I was deeply disturbed by findings in the recent Merck Animal Health Veterinary Wellbeing Study that “just 41 percent of veterinarians would recommend the profession to a friend or family member” and that “24.9 percent of veterinarians have considered suicide at some time in their lives.”1 A variety of stressors associated with working in private veterinary practice are contributors to burnout, compassion fatigue, lack of job satisfaction, and low self-esteem and can lead to an erosion of professional expectations and aspirations. That many members of the veterinary profession have mental health issues is, I
We were distressed to see the recent letters to the editor1,2 endorsing breed-specific legislation as a solution to dog bites. Although we fully appreciate the damage any dog bite can do and have devoted no small part of our lives to preventing dog bites, we argue that breed bans will continue to put children at risk and that the focus should be on dog bite contexts, not breed.
To date, breed bans and other types of breed-specific legislation have not produced the intended results. Although hospitals in Catalonia, Spain,
I am shocked that JAVMA would print the letter from Dr. Kerry Yoon describing his alternative approach to declawing.1 In performing this procedure, Dr. Yoon uses a nail trimmer and purposely leaves a fragment of the distal phalanx in place. Thus, the only real difference between his method and the one first described in 19522 is that he uses an electrocautery unit to destroy any germinal cells that might remain, which he claims prevents claw regrowth. However, because germinal cells are not visible to the
Reflecting one medicine when describing medical fields
Regarding the recent excellent report by MacLellan et al1 (“Association of magnetic resonance imaging-based preoperative tumor volume with postsurgical survival time in dogs with primary intracranial glioma”), my only criticism, and it is a nonsubstantive one, is the use of the term “human-medicine neuropathologist” to describe a consultant the authors used for assistance with histologic diagnosis. The use of this term suggests that there are different medicines, at a time when the concept of one medicine-one health has never been more important for the future health of our planet. I think
I read with great interest the study by Case and Burgess1 on intralesional injection of mast cell tumors with triamcinolone. I have been using injectable methylprednisolone in a similar manner for the past 30 years because of the generally poor results I have seen with standard chemotherapy. The patients I have used this technique on range in age and breed. However, I have only used it on patients with mast cell tumors staged as grade I or II according to the Patnaik system, and only on patients with tumors numerous enough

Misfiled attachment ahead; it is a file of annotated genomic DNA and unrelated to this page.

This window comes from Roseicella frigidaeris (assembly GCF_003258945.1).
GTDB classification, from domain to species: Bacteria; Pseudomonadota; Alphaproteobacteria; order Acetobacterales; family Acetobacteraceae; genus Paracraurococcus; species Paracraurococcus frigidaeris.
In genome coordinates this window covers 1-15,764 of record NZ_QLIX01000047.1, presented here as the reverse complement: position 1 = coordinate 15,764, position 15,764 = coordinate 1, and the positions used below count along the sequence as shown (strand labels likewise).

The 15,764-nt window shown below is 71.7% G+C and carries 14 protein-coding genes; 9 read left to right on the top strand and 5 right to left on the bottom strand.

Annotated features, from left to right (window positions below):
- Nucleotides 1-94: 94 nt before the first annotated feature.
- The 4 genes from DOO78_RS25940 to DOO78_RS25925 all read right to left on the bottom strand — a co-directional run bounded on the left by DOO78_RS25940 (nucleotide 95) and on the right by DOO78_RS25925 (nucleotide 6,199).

The outstanding painting—“Nebraska Watering Hole”—on the cover of the November 15, 2017, issue of the JAVMA by Dr. Dale Sworts typifies much of the ranch landscape of western Nebraska. It was an honor and privilege to have been associated with Dr. Sworts at the Colorado State University College of Veterinary Medicine and Biomedical Sciences when he was in my pharmacology class. It is with pride that I remember Dr. Sworts and the many other cream-of-the-crop veterinary medical students I had in my classes over 34 years and who have saved the livestock industry untold
I agree with the points raised by Dr. Mildred Montgomery Randolph in her recent letter to the editor on diversity in the veterinary profession.1 Like her, I have pledged to encourage young people to pursue careers in science, especially veterinary medicine. When I arrived in the United States with a veterinary degree from Nigeria, I met a child who had told her mother she wanted to be a veterinarian, but her mother was concerned about this career choice because she was a minority. The mother said that meeting me changed her perception and gave
Dr. Willis W. Armistead was appointed dean of the Texas A&M University School of Veterinary Medicine in 1953, when I was a first-year student in the school. Dean Armistead's insistence on correctly pronouncing the name of our future profession1 in retrospect was a relatively minor point in comparison with his other contributions. He placed great emphasis on professional appearance and conduct, instructing students that they should begin during their school years to act and dress as a professional. That meant no dirty or raggedy jeans, sleeveless shirts, dirty boots or shoes, scraggly unshaven
The recent commentary1 from Drs. Nielson and Eyre represents, we hope, the beginning of an urgently needed dialogue on the direction of veterinary medicine and, more specifically, veterinary education in the 21st century.
Nielsen and Eyre propose a clinical career track in one health that would focus on what they call “ecological medicine” and integrate knowledge on disease dynamics with information on ecology and the environment. This is an important step forward, but we believe it does not go far enough, because understanding the interaction between animal and environmental health also requires knowledge of the
Improving student wellness by promoting social fitness
In recent years, wellness issues have become a major discussion topic in veterinary medicine. In most instances, however, discussions of wellness have been limited to mental and emotional health (eg, depression and suicidal ideation). In contrast, in 2016, the North Carolina State University College of Veterinary Medicine launched a comprehensive wellness model that involves 5 wellness outcomes: intellectual, mental and emotional, social, cultural, and physical.1
I would like to draw particular attention to the social aspect of wellness, as previous research has found that approximately 50% of veterinary students are introverts2